However, HRVRC also is challenging whether county planning evaluated the proposal properly. HRVRC states in its appeal that the application should have been approved via a land use decision instead of a ministerial one, providing opportunity for public comment. A planning commission public hearing to consider the appeal is scheduled for Wednesday, June 11.

Wood reported during Wednesday’s meeting that HRVRC is “very pleased” that the grant will be used for another property besides Barrett, which HRVRC has been advocating that HRPRD sell. Representatives from HRVRC also read letters to the board from Jim Trammel and Keir Bryerton, who are both adjacent property owners to Barrett Park and who both complained about the noise they said is produced by the RC airplanes flown at the park.

While HRVPRD looks to make small improvements to Barrett Park, Ford indicated during the meeting they would be forming a committee to “look into all the viable properties that the 494 [thousand dollars] can be used at.” No timeline on when the committee would come back with all results, although OPRD officials have informed HRVPRD that a property should be selected within the next 18 months

“The idea is to get the nitty-gritty conversations, the pitfalls, the positives and the negatives in a matrix that you could bring back to the board,” Ford said of the committee’s task, “and then we can have a discussion on the values of each of those proposed routes.”

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Parkdale third graders sing "12 Disaster Days of Christmas"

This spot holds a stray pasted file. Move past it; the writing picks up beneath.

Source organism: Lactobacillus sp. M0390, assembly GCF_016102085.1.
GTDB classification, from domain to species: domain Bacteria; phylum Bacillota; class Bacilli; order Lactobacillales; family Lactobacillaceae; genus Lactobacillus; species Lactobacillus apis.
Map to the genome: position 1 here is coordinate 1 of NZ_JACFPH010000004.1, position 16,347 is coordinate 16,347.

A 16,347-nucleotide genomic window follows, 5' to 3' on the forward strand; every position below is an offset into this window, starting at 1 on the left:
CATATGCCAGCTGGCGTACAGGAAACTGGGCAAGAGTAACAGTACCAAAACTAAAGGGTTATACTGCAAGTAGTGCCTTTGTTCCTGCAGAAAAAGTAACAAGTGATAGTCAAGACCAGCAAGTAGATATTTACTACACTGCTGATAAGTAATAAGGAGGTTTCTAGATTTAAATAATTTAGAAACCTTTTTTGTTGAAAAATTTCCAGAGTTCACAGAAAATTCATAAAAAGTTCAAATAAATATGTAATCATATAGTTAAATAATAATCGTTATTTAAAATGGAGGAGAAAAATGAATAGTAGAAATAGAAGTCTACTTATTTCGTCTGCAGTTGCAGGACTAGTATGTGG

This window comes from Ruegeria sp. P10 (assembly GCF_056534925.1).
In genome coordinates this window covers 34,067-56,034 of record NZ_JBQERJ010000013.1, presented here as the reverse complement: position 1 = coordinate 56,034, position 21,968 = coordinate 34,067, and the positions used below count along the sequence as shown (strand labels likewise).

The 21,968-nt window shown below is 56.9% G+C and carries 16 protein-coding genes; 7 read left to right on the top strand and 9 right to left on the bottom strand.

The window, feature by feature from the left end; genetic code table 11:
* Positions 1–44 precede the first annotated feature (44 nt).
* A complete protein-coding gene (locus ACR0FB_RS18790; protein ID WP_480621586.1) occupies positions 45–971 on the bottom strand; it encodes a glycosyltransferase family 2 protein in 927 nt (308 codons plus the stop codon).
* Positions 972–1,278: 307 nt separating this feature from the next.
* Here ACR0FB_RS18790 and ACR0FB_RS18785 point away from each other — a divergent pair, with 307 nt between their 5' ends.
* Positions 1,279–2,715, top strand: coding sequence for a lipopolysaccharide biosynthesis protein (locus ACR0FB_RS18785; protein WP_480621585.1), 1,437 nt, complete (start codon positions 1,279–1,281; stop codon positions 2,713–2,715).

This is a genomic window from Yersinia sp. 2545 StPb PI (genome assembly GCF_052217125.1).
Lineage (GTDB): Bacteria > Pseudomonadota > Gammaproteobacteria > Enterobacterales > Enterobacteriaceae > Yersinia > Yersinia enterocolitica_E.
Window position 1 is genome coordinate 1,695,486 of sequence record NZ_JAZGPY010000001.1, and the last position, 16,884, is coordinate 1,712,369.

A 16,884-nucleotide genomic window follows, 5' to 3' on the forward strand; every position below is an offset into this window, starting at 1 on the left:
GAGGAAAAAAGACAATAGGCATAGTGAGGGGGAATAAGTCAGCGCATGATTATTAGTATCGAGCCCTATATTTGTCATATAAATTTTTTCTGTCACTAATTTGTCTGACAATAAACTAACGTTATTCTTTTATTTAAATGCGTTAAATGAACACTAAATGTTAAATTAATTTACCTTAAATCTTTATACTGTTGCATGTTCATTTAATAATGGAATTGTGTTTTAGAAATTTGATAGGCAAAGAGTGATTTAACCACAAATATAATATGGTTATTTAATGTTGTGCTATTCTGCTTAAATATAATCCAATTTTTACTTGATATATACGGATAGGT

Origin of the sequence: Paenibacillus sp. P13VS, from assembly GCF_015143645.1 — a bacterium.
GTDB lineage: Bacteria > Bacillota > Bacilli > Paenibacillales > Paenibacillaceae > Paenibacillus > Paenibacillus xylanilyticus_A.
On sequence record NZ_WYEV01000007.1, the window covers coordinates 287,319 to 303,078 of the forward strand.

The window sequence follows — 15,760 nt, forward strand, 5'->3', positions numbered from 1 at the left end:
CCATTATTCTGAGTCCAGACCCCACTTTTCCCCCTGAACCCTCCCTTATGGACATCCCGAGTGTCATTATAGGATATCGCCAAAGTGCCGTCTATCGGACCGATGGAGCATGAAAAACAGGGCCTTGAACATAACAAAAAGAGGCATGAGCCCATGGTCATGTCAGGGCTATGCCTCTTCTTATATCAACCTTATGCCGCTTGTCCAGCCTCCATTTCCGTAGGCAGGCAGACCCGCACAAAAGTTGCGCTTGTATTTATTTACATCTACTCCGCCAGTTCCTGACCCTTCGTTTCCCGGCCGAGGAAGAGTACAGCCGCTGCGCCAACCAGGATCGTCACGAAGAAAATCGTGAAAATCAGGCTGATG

Welcome to your sing-able Christmas gift list. What follows is an emergency rendition of “12 Days of Christmas” – for outfitting your home or car in case of snow storm, earthquake, flood or other emergency. Read it as a simple list, or sing it to the tune of “12 Days” – you know, as in “ … and a partridge in a pear tree…” Not to make light of it, but the song is a familiar framework for a set of gift ideas that you could consider gathering together, even if the recipient already owns items such as a bunch of coats, tire chains and flashlights. Stores throughout the Gorge are stocked up on all these items. Buying all 12 days might be prohibitive, but here are three ideas for checking any of the dozen off your list (notations follow, 1-12.) The gift items needed to stay warm, dry and safe are also coded to suggest items in your abode (A) in your car (C) or both (B). 12 Gallons of Water (A) 11 Family meals (B) 10 Cans of propane (A) 9 Hygiene bags (B) 8 Packs of batteries (A) 7 Spare coats (B) 6 Bright red flares (C) 5 Cozy blankets (B) 4 Tire chains (C) 3 Flashlights (B) 2 cell phone chargers (B) 1 And a crush-proof first aid kit (B) Price ranges? Here’s a few quotes for days Three, Two, Four and Nine: n A family gift of flashlights (three will run $15-30, Hood River Supply, Tum-A-Lum) n Cell phone chargers (two will run $30-60) n Tire chains (basic set, $30, Les Schwab, returnable if unused for the winter) n Family meals ($100 or so should cover the basics for three or four reasonably well-fed days) n The home kit should be kept in a handy place near an exit, and remember that water needs to be replenished every few months. If you have a solid first aid kit already, switch out the gift idea with “and-a-sto-o-u-t- tub-for it-all …” Otherwise, it’s a case of assembling your home or car kits and making sure all members of the family know what the resources are and how to use them (ie flares and propane). Emergency situations are at worst life-threatening, at best deeply uncomfortable if you and your family are left without power for an extended period, or traveling and find yourself in a situation where you need to wait out a storm, lengthy traffic delay, or other crisis. Notes on the 12 gift ideas: 12 – Gallons of water: that’s one per person in a four-member family to last for three days, the recommended minimum to be prepared for utility outages. 11 – Easy-open packaged goods, energy bars, dried food and nuts are good things to include for nutrition. Think of what your family of four needs for three days to stay fortified and hydrated (see number 12). Can-opener also recommended 10 – If you have a propane camping stove, keep extra fuel handy. 9 – Hygiene bags: put packaged moistened towelettes, toilet paper, and plastic ties in large garbage bags (for personal sanitation) Resource list courtesy of Hood River County Emergency Management, Barbara Ayers, manager/ 541-386-1213. The county also reminds residents to Get a Kit, Make A Plan to connect your family if separated, and Stay Informed. See to opt-in for citizen alerts. Enlarge